Back in July 2012, I wrote a review of Ahn Byeog-ki’s 2004 film, Bunshinsaba. The very first sentence of the review, for those of you who do not wish to click the link, was “If… I could choose any recent movie I wished to remake, it would be Bunshinsaba.” Earlier today, I was looking at the selections for the Pucheon International Fantastic Film Festival and saw that there will be a movie screened, directed by Ahn Byeong-ki, called Bunshinsaba 2. The movie, however, is not listed as a Korean-made film. Instead it was produced in China. A quick check of Ahn filmography revealed that he had directed another film in China a year early, that one entitled Bunshinsaba. Was it a remake of the Korean film that Ahn had made nearly a decade earlier? It turns out that the answer is ‘No.’ I tracked down the 2012 Bunshinsaba and have watched about half of it before writing this post.. I will be going back to viewing it soon. The new Bunshinsaba is completely unrelated. Instead of the story taking place in a high school with a tortured ghost possessing young women and causing them to set themselves on fire, the new movies have an entirely different premise. It is about a mother running from what may seems like an abusive relationship.. although at this point in the film I am beginning to question just how much I can believe of the main character’s memories and stories. She takes her young son with her to get him away from his father and they move into an old colonial style house owned by a friend deep in a forest. However, strange things begin happening almost immediately upon their arrival and her son forms a bizarre attachment to an ugly, scowling doll he finds in the garden. It soon becomes apparent to the woman that her son is not himself and the doll keeps turning up in the strangest places. At the point I am at in the film now, the doll is actually quite threatening… Of course, the movie is entirely in Chinese.. and has Chinese subtitles.. so I will not be writing a detailed review of a film I can’t understand. It is not a bad movie, but as yet has not really tread any new ground.
Judging by the image on the poster of Bunshinsaba 2, it will be using the ghost that has been appearing in the 2012 story. Below are the trailers for Bunshinaba (2012) and Bunshinsaba 2 (2013) both by director Ahn Byeong-ki
There will be three Korean movies opening in theaters this week. One is a comedy that has been in the works and delayed since 2008. It has the English name of Horny Family and stars Kim Seung-woo and Lee Mi-sook. It was directed by Park Bo-sang. However, I cannot find any trailer to this film nor does it have a website I can direct you to… I don’t expect too much from this film…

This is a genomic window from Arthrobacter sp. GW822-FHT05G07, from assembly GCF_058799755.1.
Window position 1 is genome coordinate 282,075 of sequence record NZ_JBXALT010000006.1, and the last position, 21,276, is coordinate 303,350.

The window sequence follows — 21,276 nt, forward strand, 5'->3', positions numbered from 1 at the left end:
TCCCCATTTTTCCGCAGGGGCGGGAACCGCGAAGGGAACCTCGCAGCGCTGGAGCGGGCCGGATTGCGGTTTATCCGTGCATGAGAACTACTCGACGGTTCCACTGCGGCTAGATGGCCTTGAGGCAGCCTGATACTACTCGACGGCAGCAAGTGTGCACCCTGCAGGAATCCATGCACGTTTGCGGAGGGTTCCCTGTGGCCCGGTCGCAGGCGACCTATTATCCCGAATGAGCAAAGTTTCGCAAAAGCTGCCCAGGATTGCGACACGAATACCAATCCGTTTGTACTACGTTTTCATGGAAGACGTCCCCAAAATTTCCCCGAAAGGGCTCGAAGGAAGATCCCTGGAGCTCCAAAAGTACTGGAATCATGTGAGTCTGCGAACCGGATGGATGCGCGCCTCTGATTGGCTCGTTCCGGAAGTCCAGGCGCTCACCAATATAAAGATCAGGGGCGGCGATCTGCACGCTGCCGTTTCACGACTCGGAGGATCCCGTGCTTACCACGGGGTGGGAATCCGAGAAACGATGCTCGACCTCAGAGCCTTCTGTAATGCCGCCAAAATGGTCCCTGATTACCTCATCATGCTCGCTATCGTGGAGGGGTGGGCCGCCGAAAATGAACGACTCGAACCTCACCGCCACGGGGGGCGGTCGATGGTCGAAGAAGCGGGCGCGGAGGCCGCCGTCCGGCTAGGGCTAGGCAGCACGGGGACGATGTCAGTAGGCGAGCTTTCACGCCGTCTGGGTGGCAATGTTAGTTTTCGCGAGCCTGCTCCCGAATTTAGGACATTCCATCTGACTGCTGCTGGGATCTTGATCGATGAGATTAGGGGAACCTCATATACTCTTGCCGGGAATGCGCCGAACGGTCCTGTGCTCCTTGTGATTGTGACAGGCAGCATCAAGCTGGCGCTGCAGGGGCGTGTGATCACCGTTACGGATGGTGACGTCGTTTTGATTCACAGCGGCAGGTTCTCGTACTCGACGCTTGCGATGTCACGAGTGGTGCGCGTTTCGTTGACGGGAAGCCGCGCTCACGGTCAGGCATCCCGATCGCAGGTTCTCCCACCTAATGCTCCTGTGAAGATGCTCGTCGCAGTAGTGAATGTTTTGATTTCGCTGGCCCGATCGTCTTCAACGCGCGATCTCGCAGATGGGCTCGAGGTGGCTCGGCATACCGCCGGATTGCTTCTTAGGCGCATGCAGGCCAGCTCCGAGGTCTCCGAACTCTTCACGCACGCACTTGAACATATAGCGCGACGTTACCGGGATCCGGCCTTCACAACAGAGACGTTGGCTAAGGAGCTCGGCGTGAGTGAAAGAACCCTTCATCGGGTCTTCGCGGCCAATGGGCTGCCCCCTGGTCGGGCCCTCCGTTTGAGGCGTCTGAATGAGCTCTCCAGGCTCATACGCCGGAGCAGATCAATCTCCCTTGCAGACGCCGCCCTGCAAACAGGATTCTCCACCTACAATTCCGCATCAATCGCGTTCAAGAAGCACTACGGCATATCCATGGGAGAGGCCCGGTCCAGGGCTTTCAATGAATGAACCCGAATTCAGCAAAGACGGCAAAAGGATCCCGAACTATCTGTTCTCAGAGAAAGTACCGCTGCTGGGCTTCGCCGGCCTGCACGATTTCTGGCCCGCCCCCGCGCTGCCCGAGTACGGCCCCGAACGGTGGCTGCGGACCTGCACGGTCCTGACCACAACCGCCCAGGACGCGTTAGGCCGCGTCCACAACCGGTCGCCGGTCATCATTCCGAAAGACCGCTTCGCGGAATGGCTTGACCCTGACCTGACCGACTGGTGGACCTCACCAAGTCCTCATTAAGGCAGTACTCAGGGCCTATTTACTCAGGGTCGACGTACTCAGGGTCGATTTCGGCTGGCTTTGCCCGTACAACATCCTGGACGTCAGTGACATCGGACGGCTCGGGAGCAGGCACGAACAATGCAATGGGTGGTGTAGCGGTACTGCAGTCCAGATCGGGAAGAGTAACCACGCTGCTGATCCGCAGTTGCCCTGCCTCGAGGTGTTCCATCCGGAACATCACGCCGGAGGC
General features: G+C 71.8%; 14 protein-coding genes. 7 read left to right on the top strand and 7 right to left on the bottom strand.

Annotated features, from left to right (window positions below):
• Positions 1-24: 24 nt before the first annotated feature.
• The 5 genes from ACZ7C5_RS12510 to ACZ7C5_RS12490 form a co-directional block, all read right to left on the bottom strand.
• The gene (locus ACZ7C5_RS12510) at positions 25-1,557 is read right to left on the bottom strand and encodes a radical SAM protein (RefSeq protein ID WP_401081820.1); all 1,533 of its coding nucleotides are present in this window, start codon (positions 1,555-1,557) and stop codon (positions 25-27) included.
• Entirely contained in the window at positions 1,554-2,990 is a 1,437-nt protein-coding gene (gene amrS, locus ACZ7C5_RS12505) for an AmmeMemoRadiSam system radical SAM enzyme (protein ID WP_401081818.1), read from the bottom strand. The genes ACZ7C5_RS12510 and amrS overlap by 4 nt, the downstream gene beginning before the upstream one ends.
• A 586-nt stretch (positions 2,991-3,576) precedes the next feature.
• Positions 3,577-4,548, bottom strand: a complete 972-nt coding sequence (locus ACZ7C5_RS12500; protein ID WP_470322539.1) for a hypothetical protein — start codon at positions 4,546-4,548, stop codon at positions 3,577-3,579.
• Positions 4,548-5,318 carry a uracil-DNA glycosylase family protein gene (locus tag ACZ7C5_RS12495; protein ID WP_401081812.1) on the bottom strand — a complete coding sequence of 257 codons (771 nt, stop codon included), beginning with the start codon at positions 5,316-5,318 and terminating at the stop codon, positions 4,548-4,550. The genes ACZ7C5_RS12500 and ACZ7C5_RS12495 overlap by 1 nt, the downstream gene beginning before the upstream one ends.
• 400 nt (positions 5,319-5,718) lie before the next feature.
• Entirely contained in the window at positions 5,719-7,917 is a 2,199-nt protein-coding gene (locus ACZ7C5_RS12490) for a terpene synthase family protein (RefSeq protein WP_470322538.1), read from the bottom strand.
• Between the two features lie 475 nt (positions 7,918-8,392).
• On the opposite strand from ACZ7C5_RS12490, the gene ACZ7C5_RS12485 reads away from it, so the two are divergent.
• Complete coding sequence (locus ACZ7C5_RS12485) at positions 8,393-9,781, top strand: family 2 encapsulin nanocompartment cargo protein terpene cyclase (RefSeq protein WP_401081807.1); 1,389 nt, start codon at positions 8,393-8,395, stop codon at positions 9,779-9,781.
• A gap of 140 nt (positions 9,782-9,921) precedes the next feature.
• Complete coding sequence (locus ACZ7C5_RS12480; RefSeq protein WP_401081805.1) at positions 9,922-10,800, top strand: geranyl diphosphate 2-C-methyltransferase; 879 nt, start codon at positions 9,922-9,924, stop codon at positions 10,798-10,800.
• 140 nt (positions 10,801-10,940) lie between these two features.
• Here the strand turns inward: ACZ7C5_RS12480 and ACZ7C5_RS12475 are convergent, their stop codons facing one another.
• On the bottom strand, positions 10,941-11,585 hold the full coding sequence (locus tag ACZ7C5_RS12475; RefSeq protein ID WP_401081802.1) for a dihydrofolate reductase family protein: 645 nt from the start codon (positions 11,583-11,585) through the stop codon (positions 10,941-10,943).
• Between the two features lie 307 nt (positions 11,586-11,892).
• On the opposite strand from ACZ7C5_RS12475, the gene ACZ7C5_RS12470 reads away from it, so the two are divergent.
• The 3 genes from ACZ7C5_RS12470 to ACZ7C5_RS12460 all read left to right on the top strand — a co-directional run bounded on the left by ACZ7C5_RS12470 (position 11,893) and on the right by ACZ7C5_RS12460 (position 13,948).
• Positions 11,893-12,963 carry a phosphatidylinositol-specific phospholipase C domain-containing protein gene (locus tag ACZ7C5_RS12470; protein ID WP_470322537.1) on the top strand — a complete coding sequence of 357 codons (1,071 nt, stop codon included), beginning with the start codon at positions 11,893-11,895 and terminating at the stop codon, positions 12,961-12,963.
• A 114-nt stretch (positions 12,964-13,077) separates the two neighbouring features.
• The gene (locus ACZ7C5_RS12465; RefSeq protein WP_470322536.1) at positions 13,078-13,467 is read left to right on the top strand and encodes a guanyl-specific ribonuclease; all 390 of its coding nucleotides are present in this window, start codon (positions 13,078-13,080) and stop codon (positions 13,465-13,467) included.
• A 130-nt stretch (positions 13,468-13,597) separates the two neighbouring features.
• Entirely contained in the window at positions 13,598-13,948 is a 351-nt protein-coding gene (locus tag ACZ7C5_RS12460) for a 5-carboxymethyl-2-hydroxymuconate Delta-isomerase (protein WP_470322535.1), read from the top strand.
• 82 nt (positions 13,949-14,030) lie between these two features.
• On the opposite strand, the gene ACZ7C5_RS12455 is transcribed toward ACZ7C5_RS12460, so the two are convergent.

So the first trailer I have is for a drama called BED directed by Park Cheol-soo and starring Jang Hyeok-jin and Lee Min-ah.
And then there is the Korean-Chinese-Japanese co-production of Speed Angels directed by Chinese director Jingle Ma and starring Wei Tang and Han Jae-seok.
The semester is finished, final grades are entered and the holiday season is here. That means it is time for my annual 3-week visit to the USA. In a few minutes, I will go into Jeonju to get a shuttle bus to the airport– 4 hours.. After waiting a couple of hours in Incheon, I will fly for 12 or 13 hours to Detroit where I wait some more for my flight to Providence. With all the waiting, it takes me more than 24 hours to get there, but then I can relax for a while. During that time, posting will be spotty, if at all. For some reason, my family does not appreciate when I spend time working on the computer when I am visiting… But I will be back in January and I will catch up with posting then. See you soon!
I am experiencing some technical problems with my laptop.. such as the disappearance of the number ‘NINE’ on both the keyboard and the number pad on the side, a constantly sticking ’s’ and ‘w’ that makes typing very slow, and the fact that my ‘print screen’ key refuses to work. Normally, I would simply type my posts at work, but with the new semester starting next week and the new language center I made for the university ready to start accepting students, I have been busy whenever I have stepped into my office. I guess I will have to buy a new laptop… I will be posting regularly again as soon as possible… hopefully within this week
Kim Jeong-hyeon was born on July 4th, 1942 in Jinju where he completed his education at the middle school level. He had one dream..to be involved with movies but without education or connections it seemed hopeless. He was considered to be good-looking so he attempted to audition as an actor, but failed. Instead, he wound up with a job as a cameraman and later an assistant director. From on site experience, he received the training he needed to become a director. 1976 was the year he debuted with If You Cry, You Are a Fool. However, he only made a handful of movies and the last film credited to him was in 1985. He passed away on October 5, 2009.
His two films from the 1970s are depicted below. Click the thumbnail to view a full-sized image. You can also view information for other films from this decade by clicking the tab at the top of the page marked ‘the 1970s’
This week we have the opening of what started as a remake of Shin Sang-ok’s classic film Red Muffler. The movie went through several name changes but is now called R2B which is shorthand for Return to Base. It is directed by Kim Dong-won and stars the singer Rain (real name Jeong Ji-hoon) in the lead role alongside Yoo Joon-sang and Shin Se-kyeong.
We also have the Total Recall remake as well as Carnage (fr), Cold Fish (jp), Dragon Eyes (us), Step Up 4 (us), and Intercepter (ru). Usually, new movies in Korea open on a Thursday but about half of the films listed here opened a day earlier because of the holdiay.. and R2B opened two days ealier than usual.